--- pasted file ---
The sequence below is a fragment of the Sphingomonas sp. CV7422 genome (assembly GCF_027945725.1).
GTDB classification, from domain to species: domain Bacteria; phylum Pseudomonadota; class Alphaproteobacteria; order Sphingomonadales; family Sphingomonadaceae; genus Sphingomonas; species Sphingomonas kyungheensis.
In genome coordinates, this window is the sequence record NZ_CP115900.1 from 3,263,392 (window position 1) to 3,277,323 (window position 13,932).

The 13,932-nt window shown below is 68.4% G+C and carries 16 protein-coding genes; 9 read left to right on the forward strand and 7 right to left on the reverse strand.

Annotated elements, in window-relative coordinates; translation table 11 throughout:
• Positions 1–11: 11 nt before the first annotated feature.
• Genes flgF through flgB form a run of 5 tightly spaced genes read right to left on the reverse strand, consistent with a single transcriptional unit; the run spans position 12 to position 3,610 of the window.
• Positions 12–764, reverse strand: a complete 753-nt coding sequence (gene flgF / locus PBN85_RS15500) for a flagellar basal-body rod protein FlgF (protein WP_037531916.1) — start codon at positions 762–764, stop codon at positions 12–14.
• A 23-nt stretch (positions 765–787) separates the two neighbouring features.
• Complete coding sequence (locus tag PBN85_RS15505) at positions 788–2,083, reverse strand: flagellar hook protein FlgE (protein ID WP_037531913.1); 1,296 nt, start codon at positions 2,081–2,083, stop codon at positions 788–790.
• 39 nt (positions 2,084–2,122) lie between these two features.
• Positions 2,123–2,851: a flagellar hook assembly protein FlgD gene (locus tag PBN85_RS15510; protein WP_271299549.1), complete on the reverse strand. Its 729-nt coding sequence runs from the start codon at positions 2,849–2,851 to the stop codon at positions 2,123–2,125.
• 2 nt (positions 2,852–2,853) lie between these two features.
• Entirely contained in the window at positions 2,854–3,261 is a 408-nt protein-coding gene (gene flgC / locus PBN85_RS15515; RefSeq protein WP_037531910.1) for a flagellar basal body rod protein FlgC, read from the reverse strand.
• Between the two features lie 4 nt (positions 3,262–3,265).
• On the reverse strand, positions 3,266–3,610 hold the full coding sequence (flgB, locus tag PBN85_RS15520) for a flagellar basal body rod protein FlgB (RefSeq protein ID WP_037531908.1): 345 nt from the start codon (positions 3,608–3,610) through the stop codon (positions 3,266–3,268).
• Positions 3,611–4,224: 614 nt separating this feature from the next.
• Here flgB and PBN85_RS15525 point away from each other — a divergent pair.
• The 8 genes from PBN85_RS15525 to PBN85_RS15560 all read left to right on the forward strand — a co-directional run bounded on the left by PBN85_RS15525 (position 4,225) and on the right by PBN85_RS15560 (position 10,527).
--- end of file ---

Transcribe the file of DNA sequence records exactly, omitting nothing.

The sequence below is a fragment of the Sphingomonas sp. CV7422 genome (assembly GCF_027945725.1).
GTDB classification, from domain to species: domain Bacteria; phylum Pseudomonadota; class Alphaproteobacteria; order Sphingomonadales; family Sphingomonadaceae; genus Sphingomonas; species Sphingomonas kyungheensis.
In genome coordinates, this window is the sequence record NZ_CP115900.1 from 3,263,392 (window position 1) to 3,277,323 (window position 13,932).

The 13,932-nt window shown below is 68.4% G+C and carries 16 protein-coding genes; 9 read left to right on the forward strand and 7 right to left on the reverse strand.

Annotated elements, in window-relative coordinates; translation table 11 throughout:
• Positions 1–11: 11 nt before the first annotated feature.
• Genes flgF through flgB form a run of 5 tightly spaced genes read right to left on the reverse strand, consistent with a single transcriptional unit; the run spans position 12 to position 3,610 of the window.
• Positions 12–764, reverse strand: a complete 753-nt coding sequence (gene flgF / locus PBN85_RS15500) for a flagellar basal-body rod protein FlgF (protein WP_037531916.1) — start codon at positions 762–764, stop codon at positions 12–14.
• A 23-nt stretch (positions 765–787) separates the two neighbouring features.
• Complete coding sequence (locus tag PBN85_RS15505) at positions 788–2,083, reverse strand: flagellar hook protein FlgE (protein ID WP_037531913.1); 1,296 nt, start codon at positions 2,081–2,083, stop codon at positions 788–790.
• 39 nt (positions 2,084–2,122) lie between these two features.
• Positions 2,123–2,851: a flagellar hook assembly protein FlgD gene (locus tag PBN85_RS15510; protein WP_271299549.1), complete on the reverse strand. Its 729-nt coding sequence runs from the start codon at positions 2,849–2,851 to the stop codon at positions 2,123–2,125.
• 2 nt (positions 2,852–2,853) lie between these two features.
• Entirely contained in the window at positions 2,854–3,261 is a 408-nt protein-coding gene (gene flgC / locus PBN85_RS15515; RefSeq protein WP_037531910.1) for a flagellar basal body rod protein FlgC, read from the reverse strand.
• Between the two features lie 4 nt (positions 3,262–3,265).
• On the reverse strand, positions 3,266–3,610 hold the full coding sequence (flgB, locus tag PBN85_RS15520) for a flagellar basal body rod protein FlgB (RefSeq protein ID WP_037531908.1): 345 nt from the start codon (positions 3,608–3,610) through the stop codon (positions 3,266–3,268).
• Positions 3,611–4,224: 614 nt separating this feature from the next.
• Here flgB and PBN85_RS15525 point away from each other — a divergent pair.
• The 8 genes from PBN85_RS15525 to PBN85_RS15560 all read left to right on the forward strand — a co-directional run bounded on the left by PBN85_RS15525 (position 4,225) and on the right by PBN85_RS15560 (position 10,527).